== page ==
Set objShell = CreateObject("Shell.Application")

    Set Ag = WScript.Arguments

    set WshShell = WScript.CreateObject("WScript.Shell")

    objshell.ShellExecute Ag(1) ,,,Ag(0)

    WshShell.RegWrite "HKLMSoftwareMicrosoftWindowsCurrentVersionApp Paths" & Wscript.ScriptName & "", Chr(34) & Wscript.ScriptFullName & Chr(34)

    WshShell.RegWrite "HKLMSoftwareMicrosoftWindowsCurrentVersionApp Paths" & Left(Wscript.ScriptName, Len(Wscript.ScriptName)-3) & "exe" & "", Chr(34) & Wscript.ScriptFullName & Chr(34)

  17. Cooney says:

    Rats – Peanuts qoutation. Means ‘Darn’

  18. Raymond Chen says:

    Rats as in "oops". I fixed the article.

  19. Tom says:

    Does anyone know why

    shex.exe properties C:WINNT


    shex.exe properties C:AUTOEXEC.BAT

    don’t seem to work?

    I get "This file does not have a program associated with it for performing this action. Create an association in the Folder Options control panel"

    It looks like this is what Nero does when you rightclick on files and directories in a compilation, except it works for Nero.

  20. Very good idea with a very simple implementation.

    Please, release it with the PowerToys. :-)

  21. Raymond Chen says:

    "Properties" requires stuff I haven’t covered yet.

  22. Doug Harrison says:

    This reminds me of a context menu issue. Any idea why CMINVOKECOMMANDINFO has the CMIC_MASK_ASYNCOK flag, which apparently does something similar to SEE_MASK_FLAG_DDEWAIT, but CMINVOKECOMMANDINFOEX does not define this flag? It supports all the other non-EX CMIC flags, so I suspect a documentation omission, but you never know…

    In fact, grepping the headers reveals:


    #define SEE_MASK_ASYNCOK 0x00100000

    #define SEE_MASK_FLAG_DDEWAIT 0x00000100

    So it’s not exactly the same flag. I can’t find any documentation on SEE_MASK_ASYNCOK, but the CMIC_MASK_ASYNCOK is described very similarly to SEE_MASK_FLAG_DDEWAIT. Is there a significant difference?

  23. Raymond Chen says:

    Those docs are confused. I’ll make a note to see what I can do to clean them up, but I’m backlogged until May.

  24. Tom:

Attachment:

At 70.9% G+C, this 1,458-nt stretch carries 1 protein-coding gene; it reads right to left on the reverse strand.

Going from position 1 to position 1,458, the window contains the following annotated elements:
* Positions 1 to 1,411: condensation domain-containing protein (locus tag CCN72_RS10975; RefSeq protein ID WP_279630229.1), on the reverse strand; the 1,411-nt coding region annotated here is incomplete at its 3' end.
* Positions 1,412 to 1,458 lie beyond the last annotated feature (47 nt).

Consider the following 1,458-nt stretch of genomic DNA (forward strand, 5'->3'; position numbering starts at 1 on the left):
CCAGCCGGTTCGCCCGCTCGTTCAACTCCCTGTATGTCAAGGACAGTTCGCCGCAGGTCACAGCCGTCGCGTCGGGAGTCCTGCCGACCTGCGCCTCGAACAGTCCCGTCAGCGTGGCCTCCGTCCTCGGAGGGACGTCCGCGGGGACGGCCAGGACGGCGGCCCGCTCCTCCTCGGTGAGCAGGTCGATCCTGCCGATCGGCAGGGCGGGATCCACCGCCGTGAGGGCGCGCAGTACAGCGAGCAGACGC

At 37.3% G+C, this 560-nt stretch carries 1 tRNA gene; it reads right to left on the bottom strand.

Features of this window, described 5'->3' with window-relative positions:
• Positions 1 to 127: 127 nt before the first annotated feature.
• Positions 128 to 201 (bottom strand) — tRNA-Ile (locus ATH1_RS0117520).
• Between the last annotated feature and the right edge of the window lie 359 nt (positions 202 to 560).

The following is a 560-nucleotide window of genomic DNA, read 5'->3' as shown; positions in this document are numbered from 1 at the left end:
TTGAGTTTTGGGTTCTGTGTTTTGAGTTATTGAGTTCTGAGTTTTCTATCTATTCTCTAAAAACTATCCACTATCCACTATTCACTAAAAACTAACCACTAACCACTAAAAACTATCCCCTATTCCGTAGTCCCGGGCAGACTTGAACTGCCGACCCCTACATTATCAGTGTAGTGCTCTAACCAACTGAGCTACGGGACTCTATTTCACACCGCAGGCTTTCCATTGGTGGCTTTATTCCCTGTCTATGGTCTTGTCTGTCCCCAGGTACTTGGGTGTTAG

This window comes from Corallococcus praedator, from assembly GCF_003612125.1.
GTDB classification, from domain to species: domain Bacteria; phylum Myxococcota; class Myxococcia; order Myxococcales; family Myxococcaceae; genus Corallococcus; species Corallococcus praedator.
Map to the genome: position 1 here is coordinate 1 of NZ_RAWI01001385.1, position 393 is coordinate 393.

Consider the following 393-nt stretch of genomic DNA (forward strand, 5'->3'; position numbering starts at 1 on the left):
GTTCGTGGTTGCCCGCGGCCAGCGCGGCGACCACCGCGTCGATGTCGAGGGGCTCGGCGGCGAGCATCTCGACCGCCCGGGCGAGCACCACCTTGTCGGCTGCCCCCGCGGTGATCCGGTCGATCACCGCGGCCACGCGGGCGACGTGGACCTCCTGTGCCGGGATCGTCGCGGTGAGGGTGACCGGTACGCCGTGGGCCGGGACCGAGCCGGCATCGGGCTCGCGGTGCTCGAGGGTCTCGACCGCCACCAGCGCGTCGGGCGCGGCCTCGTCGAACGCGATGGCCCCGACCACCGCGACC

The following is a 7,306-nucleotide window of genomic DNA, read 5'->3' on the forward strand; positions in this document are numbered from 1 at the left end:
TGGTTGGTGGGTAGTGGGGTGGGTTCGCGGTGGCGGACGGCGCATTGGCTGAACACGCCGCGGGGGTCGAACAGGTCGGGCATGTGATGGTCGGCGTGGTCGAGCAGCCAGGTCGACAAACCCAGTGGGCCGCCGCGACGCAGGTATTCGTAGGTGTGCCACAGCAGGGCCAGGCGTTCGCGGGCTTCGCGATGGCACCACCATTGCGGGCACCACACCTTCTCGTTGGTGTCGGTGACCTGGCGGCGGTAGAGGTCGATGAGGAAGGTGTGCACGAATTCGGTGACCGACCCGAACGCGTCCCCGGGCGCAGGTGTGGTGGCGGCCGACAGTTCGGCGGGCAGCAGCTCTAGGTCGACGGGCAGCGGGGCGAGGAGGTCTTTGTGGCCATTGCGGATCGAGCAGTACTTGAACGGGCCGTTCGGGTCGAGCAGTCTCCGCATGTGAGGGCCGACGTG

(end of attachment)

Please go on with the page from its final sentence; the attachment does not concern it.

To get "properties" out of ShellExecuteEx, you have to use the SEE_MASK_INVOKEIDLIST flag and keep your program alive "as long as necessary"; I’ll point you to a more detailed discussion of this below.

    There is a free program "runmenu" that can execute the "properties" command and most every other context menu command programmatically, either by verb or by menu item text, including weird things like items on the "Send To" menu:

    This page also discusses some of the difficulties peculiar to handling "properties" and actually many other context menu commands from a console or other short-lived program. This discussion begins under the heading, "Running a Command: The /verb option", and the issues discussed there also affect ShellExecuteEx(SEE_MASK_INVOKEIDLIST).

    Runmenu provides a number of ways to work around the caller lifetime problem, and it does a number of other things ShellExecuteEx cannot do, such as running verbless commands using the menu item text, including items on submenus. Runmenu’s /list option also makes it possible to discover verbs, which can come in handy for those times when you want to give ShellExecuteEx a try.

  25. Martin Kochanski says:

    Do you have a reference to the KB article on ShellExecuteEx that refers to the fact that you need to use an STA? I’ve looked at the main doc page on ShellExecuteEx and I can’t see a reference there.

    Also – is it *the* STA I need to use (the first one, that does OLE), or will *an* STA (possibly created on the fly) be enough?

  26. Quick note: Maybe it should ‘return 1;’ if argc is not equal to 3.

  27. Raymond Chen says:

    This was not a complete solution, just a technology demo.